Amol Lalzare is an auto-rickshaw driver and a community journalist from Mumbai. He documents life and struggles of the marginalised communities in the maximum city. Amol Lalzare balances life as an auto-rickshaw driver and a community journalist who is documenting life and struggles of the marginalised communities in Mumbai, the financial capital of India. Previously a camera person in Bollywood,…
“Governments build free or subsidized toilets in the villages but 8000 people in my community are forced to share 2 toilets,” says Amol Lalzare, our correspondent from the Sathenagar Slums in the city of Mumbai.
To perform their everyday ablution, people of Sathenagar have to wait in long lines for 15-20 minutes for their chance to arrive. The two toilets are open only from 4:30 in the morning to 12 at night. Post midnight, the community has no option but to go to the roadside.
Per visit to use the toilet costs Rs.2/- per perszon. It is not the simple math or the paltry amount that it seems. Each individual ends up spending Rs.4 - 8 per day. An average family of 5 ends up spending over Rs.20 every day. For people living in the slums, subsisting of barely minimum wages it is a substantially amount to flush down the drain. The situation can go potentially berserk in the case of the odd bad stomach.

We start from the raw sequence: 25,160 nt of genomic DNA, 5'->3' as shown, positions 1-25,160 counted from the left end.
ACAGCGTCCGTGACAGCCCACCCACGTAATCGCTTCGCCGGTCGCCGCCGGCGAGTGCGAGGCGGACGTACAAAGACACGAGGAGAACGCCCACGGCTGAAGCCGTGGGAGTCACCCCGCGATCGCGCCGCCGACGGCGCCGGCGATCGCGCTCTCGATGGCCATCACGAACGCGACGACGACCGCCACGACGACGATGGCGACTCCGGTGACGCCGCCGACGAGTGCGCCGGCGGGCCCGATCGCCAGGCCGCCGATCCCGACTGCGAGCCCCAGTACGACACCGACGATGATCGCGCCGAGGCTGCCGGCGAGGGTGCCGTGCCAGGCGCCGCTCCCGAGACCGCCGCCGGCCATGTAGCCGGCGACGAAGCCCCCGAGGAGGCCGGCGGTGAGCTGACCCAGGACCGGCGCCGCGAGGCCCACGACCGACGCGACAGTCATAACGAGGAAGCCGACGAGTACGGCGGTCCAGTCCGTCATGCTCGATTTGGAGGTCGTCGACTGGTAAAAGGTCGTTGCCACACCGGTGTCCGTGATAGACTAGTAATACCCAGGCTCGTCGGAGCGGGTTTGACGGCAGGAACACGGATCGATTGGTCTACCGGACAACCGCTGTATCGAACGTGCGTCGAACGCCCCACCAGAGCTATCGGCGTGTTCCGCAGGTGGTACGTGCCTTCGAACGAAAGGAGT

To make the situation worse the Municipality’s Nagar Sewak (Corporator) seems least concerned. Each time they approach the authorities, the community comes across a different excuse. A local resident speaks of a long tale of denial.
“The Nagar Sewak says there is no space in the community. We have asked them many times. They say they will do something. 20-25 years have passed but nothing has happened.”
Amol and his community currently demand one more floor to be added to the present structure. This will decrease people’s problem to some extent. According to Mumbai Mahanagar Palika regulations, every 50 houses should have 12 toilets.
Mumbai is the capital of Maharastra and the economical capital of India, one of the fastest growing urban areas in the world.
What, then, is stopping the Municipality to fulfill basic needs?
Amol sums the whole situation, “First give amenities for basic needs, then talk about development.”
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